U.S. investing in research to prove its Arctic claim but cannot make them official as a non-party to UNCLOS
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The United States is among the countries that believe they have a stake in this Arctic sweepstakes, though it alone is a non-signatory country to UNCLOS. In 2008, the U.S. government spent $5.6 million to prove that the United States’ continental shelf off Alaska extends beyond the 200-mile EEZ limit.51 This research, conducted by the U.S. Extended Continental Shelf Project (ECSP), a task force made up of eleven different agencies, has been ongoing since 2001 in anticipation of the ratification of the convention. In addition to sending cruises to map the arctic seafloor, the U.S. ECSP also conducts seafloor-mapping research off the Atlantic East Coast, the Gulf of Mexico, the Gulf of Alaska, in the Bering Sea, the Kingman Reef, and the Marianas Islands.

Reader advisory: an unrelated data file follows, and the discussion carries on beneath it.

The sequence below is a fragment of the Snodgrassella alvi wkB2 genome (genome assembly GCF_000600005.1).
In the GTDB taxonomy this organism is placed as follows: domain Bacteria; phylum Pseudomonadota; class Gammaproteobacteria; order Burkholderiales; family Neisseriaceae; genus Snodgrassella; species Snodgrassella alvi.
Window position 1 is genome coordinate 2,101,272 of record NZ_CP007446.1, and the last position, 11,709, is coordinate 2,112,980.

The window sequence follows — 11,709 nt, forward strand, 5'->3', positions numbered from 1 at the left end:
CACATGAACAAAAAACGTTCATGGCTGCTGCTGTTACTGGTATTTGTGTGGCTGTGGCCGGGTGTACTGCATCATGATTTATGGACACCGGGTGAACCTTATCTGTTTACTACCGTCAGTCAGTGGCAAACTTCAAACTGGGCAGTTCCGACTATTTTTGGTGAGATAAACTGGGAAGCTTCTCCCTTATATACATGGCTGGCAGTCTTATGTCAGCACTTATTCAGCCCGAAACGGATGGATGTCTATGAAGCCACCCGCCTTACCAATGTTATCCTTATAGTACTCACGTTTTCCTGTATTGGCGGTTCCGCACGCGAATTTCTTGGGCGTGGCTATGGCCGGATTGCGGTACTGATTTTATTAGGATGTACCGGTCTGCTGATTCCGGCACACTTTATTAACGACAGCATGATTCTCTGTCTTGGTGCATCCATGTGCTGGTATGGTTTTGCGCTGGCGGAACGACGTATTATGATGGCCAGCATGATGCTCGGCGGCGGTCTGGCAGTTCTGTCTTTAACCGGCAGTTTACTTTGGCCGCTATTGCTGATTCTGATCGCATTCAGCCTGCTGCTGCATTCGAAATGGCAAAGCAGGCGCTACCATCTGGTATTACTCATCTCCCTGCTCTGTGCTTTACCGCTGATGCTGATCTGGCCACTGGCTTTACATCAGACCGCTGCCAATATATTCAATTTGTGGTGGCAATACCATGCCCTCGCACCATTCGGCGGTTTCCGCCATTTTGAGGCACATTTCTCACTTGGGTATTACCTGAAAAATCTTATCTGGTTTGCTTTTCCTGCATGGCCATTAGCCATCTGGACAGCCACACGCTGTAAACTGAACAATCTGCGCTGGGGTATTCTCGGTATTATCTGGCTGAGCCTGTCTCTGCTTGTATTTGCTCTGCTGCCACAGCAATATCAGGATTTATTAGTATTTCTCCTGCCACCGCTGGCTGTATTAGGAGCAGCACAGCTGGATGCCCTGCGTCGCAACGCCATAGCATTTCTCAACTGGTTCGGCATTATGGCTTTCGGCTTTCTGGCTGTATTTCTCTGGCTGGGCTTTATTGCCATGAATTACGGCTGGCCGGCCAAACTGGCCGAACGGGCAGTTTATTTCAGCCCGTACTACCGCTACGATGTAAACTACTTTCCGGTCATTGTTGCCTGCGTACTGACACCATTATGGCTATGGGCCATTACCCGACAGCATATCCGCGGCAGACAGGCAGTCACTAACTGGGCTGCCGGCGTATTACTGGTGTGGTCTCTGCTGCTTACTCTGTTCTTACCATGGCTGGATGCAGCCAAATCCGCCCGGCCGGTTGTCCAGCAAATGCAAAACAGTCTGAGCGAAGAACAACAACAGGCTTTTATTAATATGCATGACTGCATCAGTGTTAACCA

However, since the United States is not a signatory state to UNCLOS, it does not have access to the forum in which potential claims could be protected. Despite being deeply involved in the initial actions that led to the creation of UNCLOS, the United States has yet to ratify the treaty. President Reagan described the treaty as “socialism run amok” and a “third world giveaway.”52 Conservatives strongly dissent with the claim made by the convention that seabed wealth beyond territorial limits is the world’s common heritage. Yet there is significant area north of current holdings off the Alaskan North Slope that could be solidified, and claimed as within American territorial limits. This seems to be at the heart of the shift away from such a hardline Republican position: Other countries are extending the delineation of their territory, and less is being left as “common heritage."53